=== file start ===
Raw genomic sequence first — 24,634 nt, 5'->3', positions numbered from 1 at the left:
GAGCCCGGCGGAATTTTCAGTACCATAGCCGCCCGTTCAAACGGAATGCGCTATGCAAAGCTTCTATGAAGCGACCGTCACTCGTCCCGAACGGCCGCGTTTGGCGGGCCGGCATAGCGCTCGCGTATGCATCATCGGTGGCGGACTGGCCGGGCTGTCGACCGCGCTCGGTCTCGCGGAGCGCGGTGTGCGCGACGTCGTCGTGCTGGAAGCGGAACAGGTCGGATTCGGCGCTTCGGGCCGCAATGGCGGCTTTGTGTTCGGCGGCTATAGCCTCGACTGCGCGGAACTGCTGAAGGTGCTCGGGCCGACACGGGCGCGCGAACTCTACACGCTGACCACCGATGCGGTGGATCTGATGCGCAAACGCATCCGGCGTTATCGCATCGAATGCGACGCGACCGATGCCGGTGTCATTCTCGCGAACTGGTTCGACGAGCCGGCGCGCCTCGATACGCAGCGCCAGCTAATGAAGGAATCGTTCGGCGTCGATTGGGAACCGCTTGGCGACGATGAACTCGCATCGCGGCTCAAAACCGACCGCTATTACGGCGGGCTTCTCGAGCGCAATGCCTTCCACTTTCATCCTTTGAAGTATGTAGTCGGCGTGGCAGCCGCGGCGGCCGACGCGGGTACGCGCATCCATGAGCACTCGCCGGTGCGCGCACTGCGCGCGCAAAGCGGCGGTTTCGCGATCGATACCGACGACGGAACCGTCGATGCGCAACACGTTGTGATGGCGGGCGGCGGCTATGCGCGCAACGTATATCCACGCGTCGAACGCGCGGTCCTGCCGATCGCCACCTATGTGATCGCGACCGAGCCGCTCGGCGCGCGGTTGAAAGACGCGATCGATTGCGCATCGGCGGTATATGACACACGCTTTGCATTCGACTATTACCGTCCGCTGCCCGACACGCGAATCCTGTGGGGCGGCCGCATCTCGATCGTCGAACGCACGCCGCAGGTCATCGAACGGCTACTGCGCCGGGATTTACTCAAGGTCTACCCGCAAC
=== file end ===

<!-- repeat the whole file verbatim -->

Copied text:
Raw genomic sequence first — 24,634 nt, 5'->3', positions numbered from 1 at the left:
GAGCCCGGCGGAATTTTCAGTACCATAGCCGCCCGTTCAAACGGAATGCGCTATGCAAAGCTTCTATGAAGCGACCGTCACTCGTCCCGAACGGCCGCGTTTGGCGGGCCGGCATAGCGCTCGCGTATGCATCATCGGTGGCGGACTGGCCGGGCTGTCGACCGCGCTCGGTCTCGCGGAGCGCGGTGTGCGCGACGTCGTCGTGCTGGAAGCGGAACAGGTCGGATTCGGCGCTTCGGGCCGCAATGGCGGCTTTGTGTTCGGCGGCTATAGCCTCGACTGCGCGGAACTGCTGAAGGTGCTCGGGCCGACACGGGCGCGCGAACTCTACACGCTGACCACCGATGCGGTGGATCTGATGCGCAAACGCATCCGGCGTTATCGCATCGAATGCGACGCGACCGATGCCGGTGTCATTCTCGCGAACTGGTTCGACGAGCCGGCGCGCCTCGATACGCAGCGCCAGCTAATGAAGGAATCGTTCGGCGTCGATTGGGAACCGCTTGGCGACGATGAACTCGCATCGCGGCTCAAAACCGACCGCTATTACGGCGGGCTTCTCGAGCGCAATGCCTTCCACTTTCATCCTTTGAAGTATGTAGTCGGCGTGGCAGCCGCGGCGGCCGACGCGGGTACGCGCATCCATGAGCACTCGCCGGTGCGCGCACTGCGCGCGCAAAGCGGCGGTTTCGCGATCGATACCGACGACGGAACCGTCGATGCGCAACACGTTGTGATGGCGGGCGGCGGCTATGCGCGCAACGTATATCCACGCGTCGAACGCGCGGTCCTGCCGATCGCCACCTATGTGATCGCGACCGAGCCGCTCGGCGCGCGGTTGAAAGACGCGATCGATTGCGCATCGGCGGTATATGACACACGCTTTGCATTCGACTATTACCGTCCGCTGCCCGACACGCGAATCCTGTGGGGCGGCCGCATCTCGATCGTCGAACGCACGCCGCAGGTCATCGAACGGCTACTGCGCCGGGATTTACTCAAGGTCTACCCGCAAC